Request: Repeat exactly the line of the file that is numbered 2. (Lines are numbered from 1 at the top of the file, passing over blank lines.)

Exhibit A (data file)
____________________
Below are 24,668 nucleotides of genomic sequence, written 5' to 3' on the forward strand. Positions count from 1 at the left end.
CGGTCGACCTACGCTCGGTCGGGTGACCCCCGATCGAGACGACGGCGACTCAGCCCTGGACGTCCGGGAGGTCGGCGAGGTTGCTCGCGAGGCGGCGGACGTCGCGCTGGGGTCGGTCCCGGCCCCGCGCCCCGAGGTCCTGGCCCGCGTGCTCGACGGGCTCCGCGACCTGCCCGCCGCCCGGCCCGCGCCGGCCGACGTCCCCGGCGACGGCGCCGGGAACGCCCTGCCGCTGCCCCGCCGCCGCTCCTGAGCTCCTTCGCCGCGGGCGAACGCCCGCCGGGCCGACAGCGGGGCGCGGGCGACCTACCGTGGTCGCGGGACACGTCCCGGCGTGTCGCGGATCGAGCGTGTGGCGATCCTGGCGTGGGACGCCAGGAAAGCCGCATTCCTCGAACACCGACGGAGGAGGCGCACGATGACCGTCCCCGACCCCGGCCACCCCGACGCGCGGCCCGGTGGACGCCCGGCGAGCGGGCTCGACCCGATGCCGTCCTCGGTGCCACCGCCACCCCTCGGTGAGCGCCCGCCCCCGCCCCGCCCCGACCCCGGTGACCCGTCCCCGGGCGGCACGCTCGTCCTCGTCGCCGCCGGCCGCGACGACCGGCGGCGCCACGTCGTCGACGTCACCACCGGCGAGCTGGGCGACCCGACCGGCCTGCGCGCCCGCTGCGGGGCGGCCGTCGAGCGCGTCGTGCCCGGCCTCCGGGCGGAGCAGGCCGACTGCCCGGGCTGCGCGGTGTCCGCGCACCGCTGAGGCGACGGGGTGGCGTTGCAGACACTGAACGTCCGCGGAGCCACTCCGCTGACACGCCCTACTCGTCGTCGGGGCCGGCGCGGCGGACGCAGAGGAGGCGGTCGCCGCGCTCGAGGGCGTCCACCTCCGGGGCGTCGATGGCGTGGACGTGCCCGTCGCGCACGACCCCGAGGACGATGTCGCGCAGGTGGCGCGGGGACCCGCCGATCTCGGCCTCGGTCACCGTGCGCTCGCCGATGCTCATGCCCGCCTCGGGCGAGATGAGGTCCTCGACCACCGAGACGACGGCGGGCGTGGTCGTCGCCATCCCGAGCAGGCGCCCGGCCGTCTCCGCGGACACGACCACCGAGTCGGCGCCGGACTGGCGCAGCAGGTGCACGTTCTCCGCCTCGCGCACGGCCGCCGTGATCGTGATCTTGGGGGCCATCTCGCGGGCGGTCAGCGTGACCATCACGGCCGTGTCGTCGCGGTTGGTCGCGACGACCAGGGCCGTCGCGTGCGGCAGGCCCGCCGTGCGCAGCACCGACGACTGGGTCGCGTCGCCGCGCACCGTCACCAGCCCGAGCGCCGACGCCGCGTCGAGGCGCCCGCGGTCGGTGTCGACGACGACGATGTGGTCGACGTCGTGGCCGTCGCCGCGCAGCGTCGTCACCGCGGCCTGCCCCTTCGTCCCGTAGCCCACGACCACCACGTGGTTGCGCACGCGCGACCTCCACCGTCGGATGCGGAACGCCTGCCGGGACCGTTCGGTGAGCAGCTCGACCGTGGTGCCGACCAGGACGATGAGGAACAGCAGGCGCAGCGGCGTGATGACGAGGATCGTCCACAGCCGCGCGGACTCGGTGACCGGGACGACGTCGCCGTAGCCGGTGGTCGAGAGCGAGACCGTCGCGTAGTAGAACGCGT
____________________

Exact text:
CGGTCGACCTACGCTCGGTCGGGTGACCCCCGATCGAGACGACGGCGACTCAGCCCTGGACGTCCGGGAGGTCGGCGAGGTTGCTCGCGAGGCGGCGGACGTCGCGCTGGGGTCGGTCCCGGCCCCGCGCCCCGAGGTCCTGGCCCGCGTGCTCGACGGGCTCCGCGACCTGCCCGCCGCCCGGCCCGCGCCGGCCGACGTCCCCGGCGACGGCGCCGGGAACGCCCTGCCGCTGCCCCGCCGCCGCTCCTGAGCTCCTTCGCCGCGGGCGAACGCCCGCCGGGCCGACAGCGGGGCGCGGGCGACCTACCGTGGTCGCGGGACACGTCCCGGCGTGTCGCGGATCGAGCGTGTGGCGATCCTGGCGTGGGACGCCAGGAAAGCCGCATTCCTCGAACACCGACGGAGGAGGCGCACGATGACCGTCCCCGACCCCGGCCACCCCGACGCGCGGCCCGGTGGACGCCCGGCGAGCGGGCTCGACCCGATGCCGTCCTCGGTGCCACCGCCACCCCTCGGTGAGCGCCCGCCCCCGCCCCGCCCCGACCCCGGTGACCCGTCCCCGGGCGGCACGCTCGTCCTCGTCGCCGCCGGCCGCGACGACCGGCGGCGCCACGTCGTCGACGTCACCACCGGCGAGCTGGGCGACCCGACCGGCCTGCGCGCCCGCTGCGGGGCGGCCGTCGAGCGCGTCGTGCCCGGCCTCCGGGCGGAGCAGGCCGACTGCCCGGGCTGCGCGGTGTCCGCGCACCGCTGAGGCGACGGGGTGGCGTTGCAGACACTGAACGTCCGCGGAGCCACTCCGCTGACACGCCCTACTCGTCGTCGGGGCCGGCGCGGCGGACGCAGAGGAGGCGGTCGCCGCGCTCGAGGGCGTCCACCTCCGGGGCGTCGATGGCGTGGACGTGCCCGTCGCGCACGACCCCGAGGACGATGTCGCGCAGGTGGCGCGGGGACCCGCCGATCTCGGCCTCGGTCACCGTGCGCTCGCCGATGCTCATGCCCGCCTCGGGCGAGATGAGGTCCTCGACCACCGAGACGACGGCGGGCGTGGTCGTCGCCATCCCGAGCAGGCGCCCGGCCGTCTCCGCGGACACGACCACCGAGTCGGCGCCGGACTGGCGCAGCAGGTGCACGTTCTCCGCCTCGCGCACGGCCGCCGTGATCGTGATCTTGGGGGCCATCTCGCGGGCGGTCAGCGTGACCATCACGGCCGTGTCGTCGCGGTTGGTCGCGACGACCAGGGCCGTCGCGTGCGGCAGGCCCGCCGTGCGCAGCACCGACGACTGGGTCGCGTCGCCGCGCACCGTCACCAGCCCGAGCGCCGACGCCGCGTCGAGGCGCCCGCGGTCGGTGTCGACGACGACGATGTGGTCGACGTCGTGGCCGTCGCCGCGCAGCGTCGTCACCGCGGCCTGCCCCTTCGTCCCGTAGCCCACGACCACCACGTGGTTGCGCACGCGCGACCTCCACCGTCGGATGCGGAACGCCTGCCGGGACCGTTCGGTGAGCAGCTCGACCGTGGTGCCGACCAGGACGATGAGGAACAGCAGGCGCAGCGGCGTGATGACGAGGATCGTCCACAGCCGCGCGGACTCGGTGACCGGGACGACGTCGCCGTAGCCGGTGGTCGAGAGCGAGACCGTCGCGTAGTAGAACGCGT